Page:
ARTS & ENTERTAINMENT
Mico: "we are not a fucking emo band"
By Gabriella Barillari
Calgary's own Mico is slowly emerging from the underground to sing about what is really important.
Formed in 1998, the rockin' foursome has definitely evolved into a rebellious, protesting ensemble, combining pulsating instrumentals with uncompromising lyrics. Their sound evinces a powerful blend of hardcore, punk rock and brit-pop/shoegazer sounds.
"We combine a whole bunch of different styles and influences. That's part of the reason why some people have had a hard time getting into us, since we're not so cut and dry," guitarist Todd Harkness explains.
Recently, their rigorous triple guitar assault has been narrowed down to two as they parted ways with their bass player, replacing him with Patrick May.
"Originally, we wanted three guitar players because when we recorded, we used so many layers of guitars that it made sense to have that much live as well. I actually like the two players better now since it's easier to make out everything that's going on. Plus, we finally have enough room in the van to bring our roadie 'The Griz' along," Harkness jokes.
On questioning the band about what fuels their musical desires, they had much to say. All Mico really wants is "to exist outside the trivial, vapid cookie cutter shit that passes as music and more specifically, punk rock these days."
Mico is not your stereotypical band with a conceited attitude; instead, the guys aim to dissolve that distasteful stigma and provide an alternative to all that crap.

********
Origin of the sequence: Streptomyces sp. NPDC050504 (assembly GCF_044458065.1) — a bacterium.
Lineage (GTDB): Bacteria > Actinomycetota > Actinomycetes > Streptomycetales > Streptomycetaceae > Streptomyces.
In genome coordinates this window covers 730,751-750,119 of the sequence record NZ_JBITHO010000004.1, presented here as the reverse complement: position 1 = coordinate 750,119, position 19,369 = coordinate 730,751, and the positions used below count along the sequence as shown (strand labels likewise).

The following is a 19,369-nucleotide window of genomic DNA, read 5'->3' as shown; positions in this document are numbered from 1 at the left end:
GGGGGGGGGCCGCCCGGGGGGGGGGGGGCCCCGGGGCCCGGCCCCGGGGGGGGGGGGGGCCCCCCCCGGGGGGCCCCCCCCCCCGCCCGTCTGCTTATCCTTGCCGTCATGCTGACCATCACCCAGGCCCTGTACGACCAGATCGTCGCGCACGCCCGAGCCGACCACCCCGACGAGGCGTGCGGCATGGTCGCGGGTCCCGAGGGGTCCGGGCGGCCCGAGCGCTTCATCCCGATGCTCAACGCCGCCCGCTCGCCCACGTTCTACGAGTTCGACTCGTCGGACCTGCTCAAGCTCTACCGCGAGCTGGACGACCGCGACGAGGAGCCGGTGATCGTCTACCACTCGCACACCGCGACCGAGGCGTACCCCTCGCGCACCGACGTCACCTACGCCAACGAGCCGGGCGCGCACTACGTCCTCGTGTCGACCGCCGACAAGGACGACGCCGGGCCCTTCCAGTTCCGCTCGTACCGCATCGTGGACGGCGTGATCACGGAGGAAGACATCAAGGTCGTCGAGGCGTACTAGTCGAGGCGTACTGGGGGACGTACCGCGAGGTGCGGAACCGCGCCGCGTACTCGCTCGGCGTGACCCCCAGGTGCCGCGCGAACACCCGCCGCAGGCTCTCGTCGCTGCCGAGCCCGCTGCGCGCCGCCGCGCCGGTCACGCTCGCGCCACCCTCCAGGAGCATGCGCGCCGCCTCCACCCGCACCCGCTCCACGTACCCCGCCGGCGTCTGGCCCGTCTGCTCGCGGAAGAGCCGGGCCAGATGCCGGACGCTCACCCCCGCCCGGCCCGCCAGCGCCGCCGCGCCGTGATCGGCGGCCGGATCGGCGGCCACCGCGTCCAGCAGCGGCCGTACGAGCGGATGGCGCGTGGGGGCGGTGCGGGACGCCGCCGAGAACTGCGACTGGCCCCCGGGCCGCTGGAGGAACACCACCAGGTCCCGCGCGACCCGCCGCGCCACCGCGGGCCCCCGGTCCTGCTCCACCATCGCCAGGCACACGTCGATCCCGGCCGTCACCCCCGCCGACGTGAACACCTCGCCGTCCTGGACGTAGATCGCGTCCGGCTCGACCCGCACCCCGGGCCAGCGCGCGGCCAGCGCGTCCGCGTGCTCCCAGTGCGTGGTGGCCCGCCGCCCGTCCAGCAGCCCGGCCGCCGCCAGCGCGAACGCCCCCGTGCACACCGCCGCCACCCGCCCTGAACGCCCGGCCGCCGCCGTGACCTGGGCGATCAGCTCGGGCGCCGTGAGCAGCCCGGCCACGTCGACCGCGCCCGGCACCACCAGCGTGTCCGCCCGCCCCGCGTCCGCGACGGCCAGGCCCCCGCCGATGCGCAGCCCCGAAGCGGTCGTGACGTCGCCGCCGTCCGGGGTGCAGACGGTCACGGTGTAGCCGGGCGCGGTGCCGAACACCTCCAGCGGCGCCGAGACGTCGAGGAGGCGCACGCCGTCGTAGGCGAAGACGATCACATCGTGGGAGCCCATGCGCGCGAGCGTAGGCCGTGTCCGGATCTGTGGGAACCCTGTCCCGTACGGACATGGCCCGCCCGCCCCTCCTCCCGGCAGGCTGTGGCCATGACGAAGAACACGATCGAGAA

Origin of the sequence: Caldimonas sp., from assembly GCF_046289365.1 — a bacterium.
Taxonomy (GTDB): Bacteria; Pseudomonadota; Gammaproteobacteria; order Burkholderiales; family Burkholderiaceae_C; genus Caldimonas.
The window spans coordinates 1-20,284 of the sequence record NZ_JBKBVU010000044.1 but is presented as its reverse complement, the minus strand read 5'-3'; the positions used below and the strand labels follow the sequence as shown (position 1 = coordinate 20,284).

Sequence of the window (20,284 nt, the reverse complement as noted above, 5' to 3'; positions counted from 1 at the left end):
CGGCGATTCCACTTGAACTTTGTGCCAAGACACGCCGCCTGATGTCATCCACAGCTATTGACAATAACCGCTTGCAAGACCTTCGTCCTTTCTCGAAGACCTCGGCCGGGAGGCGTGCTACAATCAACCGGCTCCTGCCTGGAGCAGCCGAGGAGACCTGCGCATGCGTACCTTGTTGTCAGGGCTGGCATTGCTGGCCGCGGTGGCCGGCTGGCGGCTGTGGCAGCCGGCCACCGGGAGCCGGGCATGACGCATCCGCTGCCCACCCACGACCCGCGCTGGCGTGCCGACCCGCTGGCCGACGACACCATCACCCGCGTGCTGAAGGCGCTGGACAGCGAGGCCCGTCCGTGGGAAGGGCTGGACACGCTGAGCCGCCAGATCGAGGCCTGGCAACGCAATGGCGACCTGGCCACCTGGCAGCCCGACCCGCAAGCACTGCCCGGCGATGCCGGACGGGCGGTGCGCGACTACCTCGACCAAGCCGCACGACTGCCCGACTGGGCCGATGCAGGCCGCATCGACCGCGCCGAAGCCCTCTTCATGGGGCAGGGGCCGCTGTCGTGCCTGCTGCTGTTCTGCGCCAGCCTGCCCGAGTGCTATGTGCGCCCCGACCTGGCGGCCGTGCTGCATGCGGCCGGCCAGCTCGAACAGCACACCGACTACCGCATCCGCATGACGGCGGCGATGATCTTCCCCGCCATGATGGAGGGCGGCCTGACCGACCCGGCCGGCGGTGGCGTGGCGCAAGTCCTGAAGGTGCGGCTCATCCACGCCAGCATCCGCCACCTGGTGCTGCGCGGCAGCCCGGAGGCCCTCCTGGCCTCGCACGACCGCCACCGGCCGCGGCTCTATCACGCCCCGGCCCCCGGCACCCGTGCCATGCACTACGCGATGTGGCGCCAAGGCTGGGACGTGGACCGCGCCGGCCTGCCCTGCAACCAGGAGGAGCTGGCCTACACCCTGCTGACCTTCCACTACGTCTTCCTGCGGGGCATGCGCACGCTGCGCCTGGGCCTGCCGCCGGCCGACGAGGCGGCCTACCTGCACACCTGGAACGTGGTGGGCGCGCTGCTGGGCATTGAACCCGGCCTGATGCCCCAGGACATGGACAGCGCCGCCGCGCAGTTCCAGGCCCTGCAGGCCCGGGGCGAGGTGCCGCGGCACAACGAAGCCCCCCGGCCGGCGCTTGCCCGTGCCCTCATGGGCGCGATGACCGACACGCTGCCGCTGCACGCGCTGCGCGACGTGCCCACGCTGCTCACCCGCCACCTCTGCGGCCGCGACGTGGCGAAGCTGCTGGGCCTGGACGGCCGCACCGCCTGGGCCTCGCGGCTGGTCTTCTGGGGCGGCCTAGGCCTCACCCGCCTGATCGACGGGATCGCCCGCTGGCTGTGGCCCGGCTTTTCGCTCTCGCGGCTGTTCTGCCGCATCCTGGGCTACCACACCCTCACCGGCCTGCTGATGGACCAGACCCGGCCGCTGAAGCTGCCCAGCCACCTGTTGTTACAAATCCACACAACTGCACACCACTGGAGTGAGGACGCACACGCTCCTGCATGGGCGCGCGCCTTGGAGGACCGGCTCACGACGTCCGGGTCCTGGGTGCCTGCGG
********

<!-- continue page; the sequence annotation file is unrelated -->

Their brand new album, Outside the Unbearable Grows, boasts some outstanding melodic anthems. The material is catchy and clearly displays the progression of their talent. Songs like "Cheers For Subversion" and "This Freat Achievement" vividly demonstrate vocalist Johnny Stewart's lyrical style.
Mico's inspiration comes from an array of bands, including Swervedriver, early Dag Nasty, Guided By Voices and Propagandhi, to name a few. In fact, members of Propagandhi created their G7 label back in 1997.
"We have been friends with the G7 folks for some time. They are one of the few labels that strive to work outside the bullshit music industry and their beliefs and ethics are totally inspiring to us. When they offered to release our new record, we were so excited to be able to finally work with them and it's been awesome," Harkness exclaims.
The band's aim is to emphasize the important issues neglected in society by using the concept of radical politics through music, as they discuss capitalism, the environment and humanity. Believe it or not, even their band shirts are made from organically grown cotton.
"We feel strongly about certain issues and use our songs as a mode of expression for this. We don't sing songs about girls and cars, and we do care about the sad state of what's happening around us," Harkness admits. "We want to become a better band constantly. We want more people to be able to hear us and we want to establish the fact that once and for all, we are not a fucking emo band."
You can check out Mico online on their Web site, www.micoband.com, or their label's site www.g7welcomingcommittee.com. Along with Strike Anywhere, Mico will hit Call the Office Tue., Nov. 4.